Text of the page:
The results of the 12 trials are shown in Table 1.
The 12 trials with Colleen Nolan as participant, with the exact times at which the telephone started ringing.
Out of the 12 trials, Colleen correctly identified who was calling in 6 (p = 0.05, both by the binomial and the chi-squared tests).
Colleen's scores with her four callers are shown in Table 2. The lowest success rate was with her eldest sister, Anne, who was sceptical about telephone telepathy. With Linda, who described herself as Colleen's favourite sister, she was right in both trials; with Denise and Maureen her success rate was 50%. However, she said "Linda" four times altogether, and was wrong twice, and said "Maureen" five times, and was wrong four times. Although she said "Anne" only once and "Denise" twice, she was right each time she said these names.
Colleen Nolan's guesses in response to calls from her sisters Anne, Denise, Linda and Maureen.
In Pam Smart's evaluation of the videotapes of Colleen, she noted that on two occasions (trials 8 and 12) Colleen picked up the phone before making her guess, contrary to her instructions. However, during the brief period before she made her guess, the sisters calling her said nothing. Nevertheless, it could be argued that subtle cues, such as breathing patterns, could have been audible to Colleen, and hence that these two trials should be excluded form the total. In one she was right, and in the other wrong. Excluding both, her score becomes 5 out of 10, still 50%.
Colleen Nolan's above-chance success rate cannot be explained in terms of "normal" sensory clues: there is no way she could have seen or heard which of her sisters was calling her from a basement 1 km away.
The positive result could simply have arisen by chance, but the odds against this explanation are 20:1. The effect observed here was consistent with previous experiments on telephone telepathy (Sheldrake & Smart, 2003a, b), and closely replicates them.
There could be two other "normal" explanations for this effect. The first is cheating. Perhaps one of the sisters in the Soho bar or one of the other people present directly or indirectly sent secret signals to Colleen through electronic devices, such as concealed mobile phones set to vibrate rather than ring. But all the people involved were under our direct observation throughout, all experiments were filmed continuously, and all the tapes of Colleen were evaluated blind, without any sign of cheating. Moreover, the Nolan sisters had never taken part in an experiment of this kind before and did not know the exact procedure before they came to be tested. It is not plausible that they prepared a cheating strategy in advance. We are confident that no deception was involved.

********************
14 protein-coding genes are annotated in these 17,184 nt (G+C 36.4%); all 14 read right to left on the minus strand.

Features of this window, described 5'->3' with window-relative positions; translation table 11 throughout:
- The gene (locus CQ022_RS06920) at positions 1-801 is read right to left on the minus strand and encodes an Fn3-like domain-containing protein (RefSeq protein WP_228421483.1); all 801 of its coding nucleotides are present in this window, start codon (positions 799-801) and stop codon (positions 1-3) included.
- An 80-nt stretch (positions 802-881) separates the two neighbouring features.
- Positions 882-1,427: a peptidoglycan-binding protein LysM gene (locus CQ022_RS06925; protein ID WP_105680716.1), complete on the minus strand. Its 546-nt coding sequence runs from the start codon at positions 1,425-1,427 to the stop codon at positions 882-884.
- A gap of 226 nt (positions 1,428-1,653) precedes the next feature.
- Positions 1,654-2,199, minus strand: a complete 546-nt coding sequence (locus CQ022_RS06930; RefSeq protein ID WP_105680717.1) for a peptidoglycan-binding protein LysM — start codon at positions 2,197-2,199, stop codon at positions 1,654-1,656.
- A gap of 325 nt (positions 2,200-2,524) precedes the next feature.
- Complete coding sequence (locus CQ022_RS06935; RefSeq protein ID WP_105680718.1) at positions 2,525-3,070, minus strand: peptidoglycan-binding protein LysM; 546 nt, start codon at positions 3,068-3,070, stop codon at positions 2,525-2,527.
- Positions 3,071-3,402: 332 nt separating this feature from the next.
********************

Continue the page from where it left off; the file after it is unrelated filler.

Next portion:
Second, in tests of this type, if the participant knows exactly at what time the call is expected, the timing of the call could conceivably give clues about the caller's identity. For example, some people are habitually punctual, and others habitually late. So if the call came late, the participant might guess that it was a caller who was habitually late.
This argument seems unlikely to explain the results of these tests with the Nolan sisters. The callers were sitting at a table under continuous observation and were asked to make a call at a particular time, usually only two minutes in the future, so there was no possibility for them to forget or be late. In addition, Colleen did not know exactly when the calls would come, although she was aware that they would be roughly 5 minutes apart. Even if she had known exactly when the call was due, she was not watching a clock that would have enabled her to tell if a call was slightly early or late. Moreover, an examination of the exact timings at which Colleen's phone started ringing shows no discernible pattern (Table 1). There was a break between trials 3 and 4 because the TV crew needed to check that the filming was proceeding satisfactorily. In some trials (9, 11 and 12) the calls were not made at the usual 5-minute intervals, but this was not because the callers chose to make the calls late, but rather because the trials started later as a result of delays in setting them up. An explanation in terms of the use of conscious or unconscious clues through the detailed timing of the calls seems very improbable.
We conclude that the results support the hypothesis of telepathic communication. Of course, further replications will be needed, and in future tests it would be desirable to rule out the possibility of cheating using mobile phones. This could be done, for example, by using a mobile phone detector that would reveal whether any mobile phones in the vicinity were switched on.
We are grateful to 20/20 Productions and to Channel Five Television for making this experiment possible, to the Nolan sisters for their participation, and to the Lifebridge Foundation, New York and The Bial Foundation, Portugal, for financial support for Rupert Sheldrake.
Brown, D and Sheldrake, R. (2001) The anticipation of telephone calls: A survey in California. JP 65, 145-56.
Sheldrake, R (2000) Telepathic telephone calls: Two surveys. JSPR 64, 224-32.
Sheldrake, R. (2003) The Sense of Being Stared At, And Other Aspects of the Extended Mind. London: Hutchinson.
Sheldrake, R. & Smart, P. (2003a) Videotaped experiments on telephone telepathy. JP 67, 187-206.
Sheldrake, R. & Smart, P. (2003b) Experimental tests for telephone telepathy. JSPR 67, 184-199.